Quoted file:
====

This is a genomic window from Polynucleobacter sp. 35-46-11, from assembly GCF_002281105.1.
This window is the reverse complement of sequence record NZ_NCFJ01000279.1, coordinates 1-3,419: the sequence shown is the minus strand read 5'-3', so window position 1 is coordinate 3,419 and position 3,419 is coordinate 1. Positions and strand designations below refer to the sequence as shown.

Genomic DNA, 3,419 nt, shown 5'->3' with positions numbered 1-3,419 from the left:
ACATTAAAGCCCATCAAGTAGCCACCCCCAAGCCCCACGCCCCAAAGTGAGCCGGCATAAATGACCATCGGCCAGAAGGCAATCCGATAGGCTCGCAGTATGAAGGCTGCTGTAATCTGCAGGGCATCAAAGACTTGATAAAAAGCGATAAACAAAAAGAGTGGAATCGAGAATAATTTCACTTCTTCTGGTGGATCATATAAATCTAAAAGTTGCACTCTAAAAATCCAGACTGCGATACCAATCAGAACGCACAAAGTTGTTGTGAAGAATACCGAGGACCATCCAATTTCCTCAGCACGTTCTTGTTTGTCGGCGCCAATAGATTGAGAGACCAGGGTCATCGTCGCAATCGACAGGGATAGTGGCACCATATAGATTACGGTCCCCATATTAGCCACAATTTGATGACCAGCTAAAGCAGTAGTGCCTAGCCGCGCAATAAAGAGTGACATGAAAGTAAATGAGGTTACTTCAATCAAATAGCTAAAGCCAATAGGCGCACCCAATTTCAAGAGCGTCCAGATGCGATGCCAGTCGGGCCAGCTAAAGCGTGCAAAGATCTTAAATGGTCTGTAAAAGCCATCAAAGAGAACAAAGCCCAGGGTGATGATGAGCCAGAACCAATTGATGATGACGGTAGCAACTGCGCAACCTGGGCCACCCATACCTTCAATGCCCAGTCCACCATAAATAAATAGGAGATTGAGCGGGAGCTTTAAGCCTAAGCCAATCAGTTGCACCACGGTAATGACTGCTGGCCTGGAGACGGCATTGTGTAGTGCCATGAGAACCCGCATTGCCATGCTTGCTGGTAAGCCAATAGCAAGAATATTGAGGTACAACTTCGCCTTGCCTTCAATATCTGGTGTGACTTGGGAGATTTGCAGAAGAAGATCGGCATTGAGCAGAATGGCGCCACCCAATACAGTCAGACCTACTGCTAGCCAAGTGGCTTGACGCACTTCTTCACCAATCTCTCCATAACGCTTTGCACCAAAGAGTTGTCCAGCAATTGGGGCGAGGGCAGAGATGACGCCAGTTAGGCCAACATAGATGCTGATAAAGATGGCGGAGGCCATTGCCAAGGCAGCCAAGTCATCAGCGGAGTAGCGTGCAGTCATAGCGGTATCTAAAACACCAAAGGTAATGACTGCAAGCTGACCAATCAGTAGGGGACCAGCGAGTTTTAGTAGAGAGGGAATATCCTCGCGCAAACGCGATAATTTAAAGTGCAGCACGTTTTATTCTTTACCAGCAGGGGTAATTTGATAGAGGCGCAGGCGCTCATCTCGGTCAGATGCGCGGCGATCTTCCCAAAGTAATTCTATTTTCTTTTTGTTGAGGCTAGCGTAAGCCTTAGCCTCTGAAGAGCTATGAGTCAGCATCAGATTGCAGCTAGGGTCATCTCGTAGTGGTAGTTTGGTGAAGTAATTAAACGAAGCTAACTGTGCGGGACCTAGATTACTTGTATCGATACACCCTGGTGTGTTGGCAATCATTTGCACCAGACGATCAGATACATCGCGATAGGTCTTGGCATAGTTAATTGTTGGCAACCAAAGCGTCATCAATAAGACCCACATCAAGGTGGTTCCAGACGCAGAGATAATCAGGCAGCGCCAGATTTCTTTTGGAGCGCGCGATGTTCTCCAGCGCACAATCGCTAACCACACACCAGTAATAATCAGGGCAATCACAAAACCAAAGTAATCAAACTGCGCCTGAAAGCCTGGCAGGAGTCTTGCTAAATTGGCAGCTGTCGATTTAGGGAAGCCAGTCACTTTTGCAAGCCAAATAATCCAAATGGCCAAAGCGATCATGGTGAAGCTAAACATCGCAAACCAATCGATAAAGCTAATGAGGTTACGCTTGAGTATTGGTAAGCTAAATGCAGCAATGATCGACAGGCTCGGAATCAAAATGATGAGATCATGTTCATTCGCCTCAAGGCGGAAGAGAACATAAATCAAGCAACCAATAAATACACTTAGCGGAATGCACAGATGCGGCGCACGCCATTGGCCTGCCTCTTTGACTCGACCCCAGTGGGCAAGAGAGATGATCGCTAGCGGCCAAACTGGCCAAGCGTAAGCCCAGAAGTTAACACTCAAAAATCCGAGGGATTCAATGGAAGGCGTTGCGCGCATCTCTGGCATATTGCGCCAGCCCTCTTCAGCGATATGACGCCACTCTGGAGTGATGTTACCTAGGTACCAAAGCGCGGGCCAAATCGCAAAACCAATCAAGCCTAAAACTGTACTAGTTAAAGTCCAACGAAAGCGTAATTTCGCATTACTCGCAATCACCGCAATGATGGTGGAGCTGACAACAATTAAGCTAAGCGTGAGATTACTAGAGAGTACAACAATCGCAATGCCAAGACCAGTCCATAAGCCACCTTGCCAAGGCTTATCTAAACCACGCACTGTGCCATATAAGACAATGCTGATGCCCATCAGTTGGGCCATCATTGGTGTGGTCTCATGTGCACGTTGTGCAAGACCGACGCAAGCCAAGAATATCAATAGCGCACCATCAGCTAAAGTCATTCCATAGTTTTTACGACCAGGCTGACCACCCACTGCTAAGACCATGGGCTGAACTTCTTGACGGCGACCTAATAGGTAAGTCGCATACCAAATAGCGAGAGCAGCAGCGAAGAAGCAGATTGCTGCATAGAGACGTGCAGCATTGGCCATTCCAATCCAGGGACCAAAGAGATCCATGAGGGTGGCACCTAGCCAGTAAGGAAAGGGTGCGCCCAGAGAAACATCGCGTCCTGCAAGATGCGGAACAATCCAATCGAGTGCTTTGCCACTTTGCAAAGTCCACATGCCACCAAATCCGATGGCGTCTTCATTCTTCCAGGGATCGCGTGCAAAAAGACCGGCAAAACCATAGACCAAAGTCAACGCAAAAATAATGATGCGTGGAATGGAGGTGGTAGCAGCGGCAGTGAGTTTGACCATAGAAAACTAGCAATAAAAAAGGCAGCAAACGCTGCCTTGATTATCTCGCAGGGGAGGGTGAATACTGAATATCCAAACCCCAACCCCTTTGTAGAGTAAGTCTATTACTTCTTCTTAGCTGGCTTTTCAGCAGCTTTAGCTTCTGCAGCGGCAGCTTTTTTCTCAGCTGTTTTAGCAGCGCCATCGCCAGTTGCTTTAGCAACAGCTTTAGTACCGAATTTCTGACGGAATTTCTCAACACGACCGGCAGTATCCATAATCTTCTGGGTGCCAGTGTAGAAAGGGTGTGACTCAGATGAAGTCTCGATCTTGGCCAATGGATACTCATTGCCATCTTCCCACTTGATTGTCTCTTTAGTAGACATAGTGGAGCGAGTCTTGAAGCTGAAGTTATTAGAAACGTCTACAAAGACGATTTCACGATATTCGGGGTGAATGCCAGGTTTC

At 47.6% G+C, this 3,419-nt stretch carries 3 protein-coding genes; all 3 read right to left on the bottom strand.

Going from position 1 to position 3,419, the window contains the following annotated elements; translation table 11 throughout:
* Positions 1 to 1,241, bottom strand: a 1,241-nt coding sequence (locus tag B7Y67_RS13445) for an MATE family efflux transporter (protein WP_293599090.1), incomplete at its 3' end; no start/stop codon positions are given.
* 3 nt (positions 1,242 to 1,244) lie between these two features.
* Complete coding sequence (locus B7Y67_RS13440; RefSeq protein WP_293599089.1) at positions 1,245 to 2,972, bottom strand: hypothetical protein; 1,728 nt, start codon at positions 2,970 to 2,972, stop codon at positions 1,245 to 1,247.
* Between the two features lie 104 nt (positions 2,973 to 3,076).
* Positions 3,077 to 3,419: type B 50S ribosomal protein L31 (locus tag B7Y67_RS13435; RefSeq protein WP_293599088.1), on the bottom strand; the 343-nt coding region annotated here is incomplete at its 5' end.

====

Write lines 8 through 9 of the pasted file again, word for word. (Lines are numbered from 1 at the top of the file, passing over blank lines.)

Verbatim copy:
* 3 nt (positions 1,242 to 1,244) lie between these two features.
* Complete coding sequence (locus B7Y67_RS13440; RefSeq protein WP_293599089.1) at positions 1,245 to 2,972, bottom strand: hypothetical protein; 1,728 nt, start codon at positions 2,970 to 2,972, stop codon at positions 1,245 to 1,247.